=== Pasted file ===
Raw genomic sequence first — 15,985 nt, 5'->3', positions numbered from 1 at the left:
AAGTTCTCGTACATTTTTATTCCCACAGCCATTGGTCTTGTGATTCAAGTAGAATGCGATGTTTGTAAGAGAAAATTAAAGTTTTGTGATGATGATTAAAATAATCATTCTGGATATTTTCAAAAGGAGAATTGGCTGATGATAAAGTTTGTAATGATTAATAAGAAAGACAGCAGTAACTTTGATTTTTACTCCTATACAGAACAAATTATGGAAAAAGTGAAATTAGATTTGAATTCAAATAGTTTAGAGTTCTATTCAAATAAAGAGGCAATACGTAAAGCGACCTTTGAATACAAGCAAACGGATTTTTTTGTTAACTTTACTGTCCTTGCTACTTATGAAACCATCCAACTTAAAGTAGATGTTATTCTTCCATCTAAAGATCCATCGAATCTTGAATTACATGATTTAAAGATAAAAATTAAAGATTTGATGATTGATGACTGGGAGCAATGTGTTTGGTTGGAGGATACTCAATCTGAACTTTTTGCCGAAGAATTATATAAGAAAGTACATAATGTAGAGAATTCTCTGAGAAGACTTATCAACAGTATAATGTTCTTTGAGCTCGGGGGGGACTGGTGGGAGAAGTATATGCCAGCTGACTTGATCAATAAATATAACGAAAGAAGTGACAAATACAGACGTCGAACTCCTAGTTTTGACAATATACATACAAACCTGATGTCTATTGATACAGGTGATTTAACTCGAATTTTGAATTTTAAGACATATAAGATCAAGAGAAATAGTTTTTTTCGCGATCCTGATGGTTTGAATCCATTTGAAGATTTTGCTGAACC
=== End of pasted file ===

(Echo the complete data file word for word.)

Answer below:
Raw genomic sequence first — 15,985 nt, 5'->3', positions numbered from 1 at the left:
AAGTTCTCGTACATTTTTATTCCCACAGCCATTGGTCTTGTGATTCAAGTAGAATGCGATGTTTGTAAGAGAAAATTAAAGTTTTGTGATGATGATTAAAATAATCATTCTGGATATTTTCAAAAGGAGAATTGGCTGATGATAAAGTTTGTAATGATTAATAAGAAAGACAGCAGTAACTTTGATTTTTACTCCTATACAGAACAAATTATGGAAAAAGTGAAATTAGATTTGAATTCAAATAGTTTAGAGTTCTATTCAAATAAAGAGGCAATACGTAAAGCGACCTTTGAATACAAGCAAACGGATTTTTTTGTTAACTTTACTGTCCTTGCTACTTATGAAACCATCCAACTTAAAGTAGATGTTATTCTTCCATCTAAAGATCCATCGAATCTTGAATTACATGATTTAAAGATAAAAATTAAAGATTTGATGATTGATGACTGGGAGCAATGTGTTTGGTTGGAGGATACTCAATCTGAACTTTTTGCCGAAGAATTATATAAGAAAGTACATAATGTAGAGAATTCTCTGAGAAGACTTATCAACAGTATAATGTTCTTTGAGCTCGGGGGGGACTGGTGGGAGAAGTATATGCCAGCTGACTTGATCAATAAATATAACGAAAGAAGTGACAAATACAGACGTCGAACTCCTAGTTTTGACAATATACATACAAACCTGATGTCTATTGATACAGGTGATTTAACTCGAATTTTGAATTTTAAGACATATAAGATCAAGAGAAATAGTTTTTTTCGCGATCCTGATGGTTTGAATCCATTTGAAGATTTTGCTGAACC